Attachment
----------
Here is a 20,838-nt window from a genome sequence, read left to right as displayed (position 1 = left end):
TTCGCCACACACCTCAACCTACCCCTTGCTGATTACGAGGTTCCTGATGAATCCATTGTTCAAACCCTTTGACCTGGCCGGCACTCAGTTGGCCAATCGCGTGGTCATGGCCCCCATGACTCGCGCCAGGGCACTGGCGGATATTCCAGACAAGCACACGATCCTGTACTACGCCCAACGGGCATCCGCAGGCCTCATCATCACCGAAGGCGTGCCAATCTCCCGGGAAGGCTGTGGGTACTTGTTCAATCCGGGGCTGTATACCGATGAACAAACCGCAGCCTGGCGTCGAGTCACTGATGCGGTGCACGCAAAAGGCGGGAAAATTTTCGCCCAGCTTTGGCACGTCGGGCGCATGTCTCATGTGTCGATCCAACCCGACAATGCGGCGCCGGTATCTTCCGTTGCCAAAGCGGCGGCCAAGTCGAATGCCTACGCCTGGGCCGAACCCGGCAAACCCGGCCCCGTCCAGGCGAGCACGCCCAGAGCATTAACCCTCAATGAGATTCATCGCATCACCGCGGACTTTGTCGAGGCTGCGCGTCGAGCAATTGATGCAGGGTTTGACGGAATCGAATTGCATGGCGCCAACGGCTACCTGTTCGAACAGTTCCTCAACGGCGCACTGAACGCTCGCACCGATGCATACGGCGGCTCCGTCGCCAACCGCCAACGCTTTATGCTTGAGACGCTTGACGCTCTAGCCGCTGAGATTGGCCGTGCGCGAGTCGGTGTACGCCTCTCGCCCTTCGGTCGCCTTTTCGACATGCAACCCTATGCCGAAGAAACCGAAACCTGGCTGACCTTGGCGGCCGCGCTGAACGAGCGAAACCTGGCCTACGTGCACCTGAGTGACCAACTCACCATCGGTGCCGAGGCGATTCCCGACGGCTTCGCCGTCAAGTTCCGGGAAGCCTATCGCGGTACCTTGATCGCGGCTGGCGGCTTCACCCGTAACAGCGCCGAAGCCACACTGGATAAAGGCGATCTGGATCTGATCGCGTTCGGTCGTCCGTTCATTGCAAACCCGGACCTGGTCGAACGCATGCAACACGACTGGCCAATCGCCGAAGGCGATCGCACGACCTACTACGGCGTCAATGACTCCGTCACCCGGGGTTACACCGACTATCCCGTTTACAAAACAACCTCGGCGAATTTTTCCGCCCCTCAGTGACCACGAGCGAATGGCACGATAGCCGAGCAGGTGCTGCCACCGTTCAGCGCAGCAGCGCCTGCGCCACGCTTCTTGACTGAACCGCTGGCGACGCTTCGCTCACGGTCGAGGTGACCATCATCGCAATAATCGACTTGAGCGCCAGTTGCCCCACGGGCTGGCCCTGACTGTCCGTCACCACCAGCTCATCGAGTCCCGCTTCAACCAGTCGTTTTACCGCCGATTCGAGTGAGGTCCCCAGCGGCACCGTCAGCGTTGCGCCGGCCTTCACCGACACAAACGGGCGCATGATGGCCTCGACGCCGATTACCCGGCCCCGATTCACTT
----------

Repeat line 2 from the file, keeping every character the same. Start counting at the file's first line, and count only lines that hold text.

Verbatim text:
TTCGCCACACACCTCAACCTACCCCTTGCTGATTACGAGGTTCCTGATGAATCCATTGTTCAAACCCTTTGACCTGGCCGGCACTCAGTTGGCCAATCGCGTGGTCATGGCCCCCATGACTCGCGCCAGGGCACTGGCGGATATTCCAGACAAGCACACGATCCTGTACTACGCCCAACGGGCATCCGCAGGCCTCATCATCACCGAAGGCGTGCCAATCTCCCGGGAAGGCTGTGGGTACTTGTTCAATCCGGGGCTGTATACCGATGAACAAACCGCAGCCTGGCGTCGAGTCACTGATGCGGTGCACGCAAAAGGCGGGAAAATTTTCGCCCAGCTTTGGCACGTCGGGCGCATGTCTCATGTGTCGATCCAACCCGACAATGCGGCGCCGGTATCTTCCGTTGCCAAAGCGGCGGCCAAGTCGAATGCCTACGCCTGGGCCGAACCCGGCAAACCCGGCCCCGTCCAGGCGAGCACGCCCAGAGCATTAACCCTCAATGAGATTCATCGCATCACCGCGGACTTTGTCGAGGCTGCGCGTCGAGCAATTGATGCAGGGTTTGACGGAATCGAATTGCATGGCGCCAACGGCTACCTGTTCGAACAGTTCCTCAACGGCGCACTGAACGCTCGCACCGATGCATACGGCGGCTCCGTCGCCAACCGCCAACGCTTTATGCTTGAGACGCTTGACGCTCTAGCCGCTGAGATTGGCCGTGCGCGAGTCGGTGTACGCCTCTCGCCCTTCGGTCGCCTTTTCGACATGCAACCCTATGCCGAAGAAACCGAAACCTGGCTGACCTTGGCGGCCGCGCTGAACGAGCGAAACCTGGCCTACGTGCACCTGAGTGACCAACTCACCATCGGTGCCGAGGCGATTCCCGACGGCTTCGCCGTCAAGTTCCGGGAAGCCTATCGCGGTACCTTGATCGCGGCTGGCGGCTTCACCCGTAACAGCGCCGAAGCCACACTGGATAAAGGCGATCTGGATCTGATCGCGTTCGGTCGTCCGTTCATTGCAAACCCGGACCTGGTCGAACGCATGCAACACGACTGGCCAATCGCCGAAGGCGATCGCACGACCTACTACGGCGTCAATGACTCCGTCACCCGGGGTTACACCGACTATCCCGTTTACAAAACAACCTCGGCGAATTTTTCCGCCCCTCAGTGACCACGAGCGAATGGCACGATAGCCGAGCAGGTGCTGCCACCGTTCAGCGCAGCAGCGCCTGCGCCACGCTTCTTGACTGAACCGCTGGCGACGCTTCGCTCACGGTCGAGGTGACCATCATCGCAATAATCGACTTGAGCGCCAGTTGCCCCACGGGCTGGCCCTGACTGTCCGTCACCACCAGCTCATCGAGTCCCGCTTCAACCAGTCGTTTTACCGCCGATTCGAGTGAGGTCCCCAGCGGCACCGTCAGCGTTGCGCCGGCCTTCACCGACACAAACGGGCGCATGATGGCCTCGACGCCGATTACCCGGCCCCGATTCACTT